In the opinion of the survey, this property appears to meet the criteria of the National Register of Historic Places.
In the opinion of the survey, this property appears to meet the criteria of the Seattle Landmarks Preservation Ordinance.
This New Formalism style commercial building is in the Uptown neighborhood.
The Best Pie Company built a factory at this site in 1953, designed by architect Donald M. Wilson. A permit was issued in 1973 (548468) to demolish this factory building and another permit issued that same year (550165) to construct an office building with an estimated value of $1,200,000.
Architect Chester Lindsey designed the new building. Plans were dated to August of 1973 with revisions through September of 1974. Martin Selig was the developer. Interior floors for the building consisted of a central elevator and stairway core with open floor space around the perimeter that could be subdivided based on tenant needs.
Chester Lindsey (1927–2003) received his architectural training from Washington State University (then Washington State College) in 1949. A native of Yakima, Lindsey worked briefly in California before arriving in Seattle in 1951. He worked for a series of employers in the city before establishing his own firm in 1957. Lindsey’s early designs in Seattle include the Chevrolet Motors Division building (1960–61) and the Sixth & Lenora Building (1962–63). Lindsey’s career was largely defined by commercial work, designing numerous office buildings in Seattle, and his professional relationship with developer Martin Selig (b.. In addition to the 100 W Harrison towers, Lindsey and his firm also designed for Selig the Metropolitan Park Office Building towers (1988), Fourth and Battery Building (1978), and the soaring 76-story Seafirst Tower/Columbia Center (1985). Martin Selig, arrived in Seattle after fleeing Nazi Germany with his family in 1939, founded his real estate firm in 1958. Since then, Selig’s company has developed some of the city’s largest office buildings, including the Columbia Center, which was the ninth tallest building in the world when it was completed in 1985.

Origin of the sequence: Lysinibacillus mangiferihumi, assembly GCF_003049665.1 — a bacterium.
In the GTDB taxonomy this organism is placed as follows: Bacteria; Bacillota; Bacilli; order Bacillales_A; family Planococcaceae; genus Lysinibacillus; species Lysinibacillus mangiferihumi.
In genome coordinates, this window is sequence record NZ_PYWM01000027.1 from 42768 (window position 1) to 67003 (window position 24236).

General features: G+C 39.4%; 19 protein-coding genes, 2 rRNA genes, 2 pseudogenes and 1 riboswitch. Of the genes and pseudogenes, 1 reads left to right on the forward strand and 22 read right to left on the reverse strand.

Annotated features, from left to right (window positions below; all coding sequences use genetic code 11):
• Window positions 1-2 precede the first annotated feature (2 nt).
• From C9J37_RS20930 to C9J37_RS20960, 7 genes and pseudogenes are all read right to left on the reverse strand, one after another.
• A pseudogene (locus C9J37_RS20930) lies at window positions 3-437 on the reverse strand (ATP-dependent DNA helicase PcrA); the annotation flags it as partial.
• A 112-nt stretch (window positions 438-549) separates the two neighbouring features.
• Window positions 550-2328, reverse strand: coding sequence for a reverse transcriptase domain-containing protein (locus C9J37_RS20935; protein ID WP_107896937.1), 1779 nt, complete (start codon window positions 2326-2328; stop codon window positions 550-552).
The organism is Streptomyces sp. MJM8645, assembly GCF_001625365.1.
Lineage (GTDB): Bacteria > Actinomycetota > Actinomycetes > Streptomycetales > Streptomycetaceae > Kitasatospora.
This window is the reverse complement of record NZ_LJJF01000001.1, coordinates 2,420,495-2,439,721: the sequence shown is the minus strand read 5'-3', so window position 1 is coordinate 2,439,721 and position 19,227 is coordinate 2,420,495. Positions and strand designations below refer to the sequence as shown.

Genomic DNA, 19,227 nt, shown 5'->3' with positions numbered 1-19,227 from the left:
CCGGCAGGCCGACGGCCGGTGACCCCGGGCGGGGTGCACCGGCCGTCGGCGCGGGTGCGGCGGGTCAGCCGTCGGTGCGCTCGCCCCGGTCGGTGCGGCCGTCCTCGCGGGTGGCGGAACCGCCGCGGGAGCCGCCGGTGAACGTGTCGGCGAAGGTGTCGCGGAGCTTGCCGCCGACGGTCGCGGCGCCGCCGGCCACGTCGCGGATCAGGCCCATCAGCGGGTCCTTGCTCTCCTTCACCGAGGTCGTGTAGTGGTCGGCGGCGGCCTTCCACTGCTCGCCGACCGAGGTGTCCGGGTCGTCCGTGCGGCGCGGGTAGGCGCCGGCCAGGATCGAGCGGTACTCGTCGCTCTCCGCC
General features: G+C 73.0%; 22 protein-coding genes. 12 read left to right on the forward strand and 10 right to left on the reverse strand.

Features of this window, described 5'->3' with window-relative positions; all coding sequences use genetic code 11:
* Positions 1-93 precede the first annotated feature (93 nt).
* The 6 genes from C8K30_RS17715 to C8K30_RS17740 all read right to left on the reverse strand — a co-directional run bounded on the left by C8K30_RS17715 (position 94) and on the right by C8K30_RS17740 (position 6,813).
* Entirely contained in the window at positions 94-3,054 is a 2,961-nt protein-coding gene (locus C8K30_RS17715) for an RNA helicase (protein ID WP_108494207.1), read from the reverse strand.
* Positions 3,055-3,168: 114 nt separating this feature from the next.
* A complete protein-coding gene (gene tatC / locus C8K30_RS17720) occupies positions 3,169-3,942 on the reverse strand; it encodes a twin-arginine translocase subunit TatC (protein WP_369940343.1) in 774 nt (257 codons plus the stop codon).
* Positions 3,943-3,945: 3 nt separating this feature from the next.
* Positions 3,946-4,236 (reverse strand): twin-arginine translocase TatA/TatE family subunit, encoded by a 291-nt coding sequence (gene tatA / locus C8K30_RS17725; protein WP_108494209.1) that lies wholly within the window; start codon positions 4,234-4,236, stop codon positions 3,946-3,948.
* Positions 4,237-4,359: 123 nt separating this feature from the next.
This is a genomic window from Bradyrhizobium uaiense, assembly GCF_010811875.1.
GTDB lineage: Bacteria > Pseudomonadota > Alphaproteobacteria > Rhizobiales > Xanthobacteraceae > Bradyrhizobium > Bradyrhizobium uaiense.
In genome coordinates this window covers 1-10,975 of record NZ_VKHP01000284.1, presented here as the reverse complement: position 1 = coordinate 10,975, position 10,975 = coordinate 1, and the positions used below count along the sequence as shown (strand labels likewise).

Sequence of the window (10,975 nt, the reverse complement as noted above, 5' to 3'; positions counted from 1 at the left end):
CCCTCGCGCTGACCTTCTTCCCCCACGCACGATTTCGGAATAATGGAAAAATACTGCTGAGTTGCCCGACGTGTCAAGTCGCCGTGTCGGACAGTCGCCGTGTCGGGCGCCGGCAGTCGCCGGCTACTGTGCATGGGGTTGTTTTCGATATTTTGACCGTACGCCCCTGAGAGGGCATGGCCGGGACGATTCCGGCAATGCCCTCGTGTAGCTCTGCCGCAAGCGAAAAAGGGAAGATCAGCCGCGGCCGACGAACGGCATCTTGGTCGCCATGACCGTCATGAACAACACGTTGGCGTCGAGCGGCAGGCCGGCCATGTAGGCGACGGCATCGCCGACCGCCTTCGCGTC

This building retains a high level of integrity and is a good example of a New Formalism style building in the neighborhood.
City of Seattle DCLU Microfilm Records.
Jeffrey Karl Ochsner, ed., Shaping Seattle Architecture: A Guide to the Architects (Seattle, University of Washington Press: 2014), 2nd edition.
King County Property Record Card (c. 1938–1972), Washington State Archives.
Polk's Seattle Directories, 1890–1996.